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Home :: Archive :: 2001 :: July ::
Re: Joy Leslie Gibson's "Squeaking Cleopatras"
The Shakespeare Conference: SHK 12.1722  Monday, 9 July 2001

[1]     From:   Peter Groves <
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        Date:   Monday, 09 Jul 2001 13:41:33 +1000
        Subj:   Re: Joy Leslie Gibson's "Squeaking Cleopatras"

[2]     From:   David Kathman <
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        Date:   Monday, 9 Jul 2001 00:16:05 -0600
        Subj:   Re: Joy Leslie Gibson's "Squeaking Cleopatras"


[1]-----------------------------------------------------------------
From:           Peter Groves <
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Date:           Monday, 09 Jul 2001 13:41:33 +1000
Subject: 12.1717 Joy Leslie Gibson's "Squeaking Cleopatras"
Comment:        RE: SHK 12.1717 Joy Leslie Gibson's "Squeaking Cleopatras"

> Since the two examples that I have given are equally biased - Gibson's
> by a desire to prove that adult male speeches have few breaths, mine by
> an intention to show that Gibson is wrong - it seems worthwhile to refer
> to unbiased renditions of the same speech by real actors.  Consequently
> I have tried to note the breathing spaces used in this speech during
> three film versions of "Twelfth Night"

But there may be important differences in performance-style between a
1990s film and 1590s Globe acting.  One way to get some sort of
objective statistical handle on it might be to tot up the points in each
case at which an actor is <permitted> to catch a breath without
violating the syntax; these things are called potential intonation
breaks and are explained and described fully in P. L. Groves, <Strange
Music: The Metre of the English Heroic Line>,  ELS Monograph Series 74
(Victoria, B.C.: University of Victoria, 1998).

Peter (pardon the plug) Groves

[2]-------------------------------------------------------------
From:           David Kathman <
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Date:           Monday, 9 Jul 2001 00:16:05 -0600
Subject: 12.1717 Joy Leslie Gibson's "Squeaking Cleopatras"
Comment:        Re: SHK 12.1717 Joy Leslie Gibson's "Squeaking Cleopatras"

Thomas Larque wrote:

>I have just purchased and read through a copy of Joy Leslie Gibson's
>"Squeaking Cleopatras : The Elizabethan Boy Player" (published 2000).  I
>have to say that I was rather disappointed.  Although Gibson gives a
>very interesting account of the Boy companies that operated in
>Shakespeare's time, her evidence for the use of adolescent "boy" actors
>to play the female parts in adult companies seems rather incomplete and
>unsatisfactory.  I realise that SHAKSPEReans have discussed the likely
>age of the actors of "female" parts in the Renaissance theatre on many
>occasions, but would be interested to hear how SHAKSPEReans react
>specifically to Gibson's arguments.

[snip]

I have not yet had a chance to read Gibson's book, but the second-hand
reports I've received accord well with what you describe: most of the
arguments are based on internal analysis of the plays themselves, which
I've always found to be a very perilous practice.  I prefer to go with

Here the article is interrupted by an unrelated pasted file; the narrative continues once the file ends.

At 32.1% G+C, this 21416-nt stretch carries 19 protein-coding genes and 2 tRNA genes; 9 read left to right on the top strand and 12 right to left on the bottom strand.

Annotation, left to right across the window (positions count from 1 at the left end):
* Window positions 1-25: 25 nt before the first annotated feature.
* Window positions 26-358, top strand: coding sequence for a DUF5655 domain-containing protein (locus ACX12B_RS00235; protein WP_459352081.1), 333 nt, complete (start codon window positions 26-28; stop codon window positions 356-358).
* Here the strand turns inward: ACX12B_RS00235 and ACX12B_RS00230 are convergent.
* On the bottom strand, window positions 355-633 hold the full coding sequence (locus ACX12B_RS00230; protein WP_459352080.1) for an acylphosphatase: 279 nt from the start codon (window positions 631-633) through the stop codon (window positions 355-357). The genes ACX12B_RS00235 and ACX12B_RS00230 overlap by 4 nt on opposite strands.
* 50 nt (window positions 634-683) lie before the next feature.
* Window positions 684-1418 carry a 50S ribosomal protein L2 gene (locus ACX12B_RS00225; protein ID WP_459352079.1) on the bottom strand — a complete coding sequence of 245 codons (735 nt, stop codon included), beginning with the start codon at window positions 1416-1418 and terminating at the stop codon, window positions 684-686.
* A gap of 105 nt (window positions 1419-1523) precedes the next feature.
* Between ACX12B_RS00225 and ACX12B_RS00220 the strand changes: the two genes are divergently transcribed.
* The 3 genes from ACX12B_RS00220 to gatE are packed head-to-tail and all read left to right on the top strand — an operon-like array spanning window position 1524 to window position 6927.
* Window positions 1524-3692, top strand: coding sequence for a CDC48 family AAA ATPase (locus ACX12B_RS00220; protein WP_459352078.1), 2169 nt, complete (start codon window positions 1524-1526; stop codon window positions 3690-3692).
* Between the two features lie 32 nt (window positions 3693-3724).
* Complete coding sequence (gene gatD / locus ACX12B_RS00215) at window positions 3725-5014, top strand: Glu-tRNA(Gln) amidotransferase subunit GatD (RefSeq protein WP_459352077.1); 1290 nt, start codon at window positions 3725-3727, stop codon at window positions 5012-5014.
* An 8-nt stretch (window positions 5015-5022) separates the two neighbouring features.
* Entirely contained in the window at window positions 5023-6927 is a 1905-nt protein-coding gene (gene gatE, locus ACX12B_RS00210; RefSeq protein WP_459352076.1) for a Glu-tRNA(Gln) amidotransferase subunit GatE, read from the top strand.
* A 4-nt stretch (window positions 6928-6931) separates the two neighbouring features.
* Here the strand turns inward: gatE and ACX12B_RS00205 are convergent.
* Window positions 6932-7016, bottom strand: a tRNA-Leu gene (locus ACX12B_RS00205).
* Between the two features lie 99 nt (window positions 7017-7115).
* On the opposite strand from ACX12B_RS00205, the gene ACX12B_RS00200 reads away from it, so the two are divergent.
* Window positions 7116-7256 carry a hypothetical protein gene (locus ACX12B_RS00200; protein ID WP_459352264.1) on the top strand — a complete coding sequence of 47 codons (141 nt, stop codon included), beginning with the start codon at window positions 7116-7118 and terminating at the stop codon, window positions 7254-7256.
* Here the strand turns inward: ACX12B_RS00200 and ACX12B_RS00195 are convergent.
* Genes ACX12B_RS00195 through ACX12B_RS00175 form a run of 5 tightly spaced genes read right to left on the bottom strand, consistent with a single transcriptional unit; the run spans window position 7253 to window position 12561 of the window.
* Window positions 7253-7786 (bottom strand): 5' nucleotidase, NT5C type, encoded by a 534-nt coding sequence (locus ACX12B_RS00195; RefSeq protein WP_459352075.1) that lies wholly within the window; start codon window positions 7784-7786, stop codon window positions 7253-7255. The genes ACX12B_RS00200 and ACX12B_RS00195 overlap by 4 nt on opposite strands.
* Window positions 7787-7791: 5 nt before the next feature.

concrete, documentary evidence where it's relevant (as it is here).

>Does anybody think that Gibson's arguments are stronger than I have
>suggested?  Or do most people agree that she offers rather weak support
>for her theories?  I would be particularly interested to hear from
>professional actors about Gibson's suggestions about the differences in
>breath control required for male and female roles.
>
>In this quarter's "Shakespeare Bulletin" (Vol. 19, No.2 - Spring 2001)
>there is an interesting article by Marvin Rosenberg that seems to be
>responding to Joy Leslie Gibson's title, although it never mentions her
>book explicitly.  "The Myth of Shakespeare's Squeaking Boy Actor - Or
>Who Played Cleopatra?".

I have not yet seen this either, but I was very interested when I saw it
in the table of contents here on SHAKSPER.  What, specifically, are
Rosenberg's claims?  Who does he believe played the female roles on the
Shakespearean stage?

>Although I have not really made up my mind about which of the two sides
>is correct about the age of the actors who played female characters in
>Shakespeare's time, I find myself swayed more easily by arguments that
>the "boy" actors were relatively young - in their late teens and early
>twenties at most.  As such I was predisposed to support Gibson's
>argument.  I am rather disappointed, therefore, to have found it so
>unconvincing.  Dave Kathman's postings on the subject on SHAKSPER seem
>to me to have been far more persuasive on this matter.

I had been hoping to write an article on this topic this summer, for
publication next year, but more pressing commitments (with August and
September deadlines) have forced me to postpone it.  We do have a
surprising amount of documentary evidence about the ages of the actors
who played female roles before the Restoration, though it's mostly
scattered in various places, and the most specific evidence is from the
late Jacobean and Caroline eras.  That evidence indicates that the
"boys" who played female roles in the adult companies were teenagers,
typically between 14 and 19 years old.  The boys in the all-boy
companies of St. Paul's and the Blackfriars were younger, around 10-13
years old at the height of those companies' popularity in 1599-1601.
Details will be in the article, and meanwhile those interested can find
my posts on the subject in the SHAKSPER archives.

Dave Kathman

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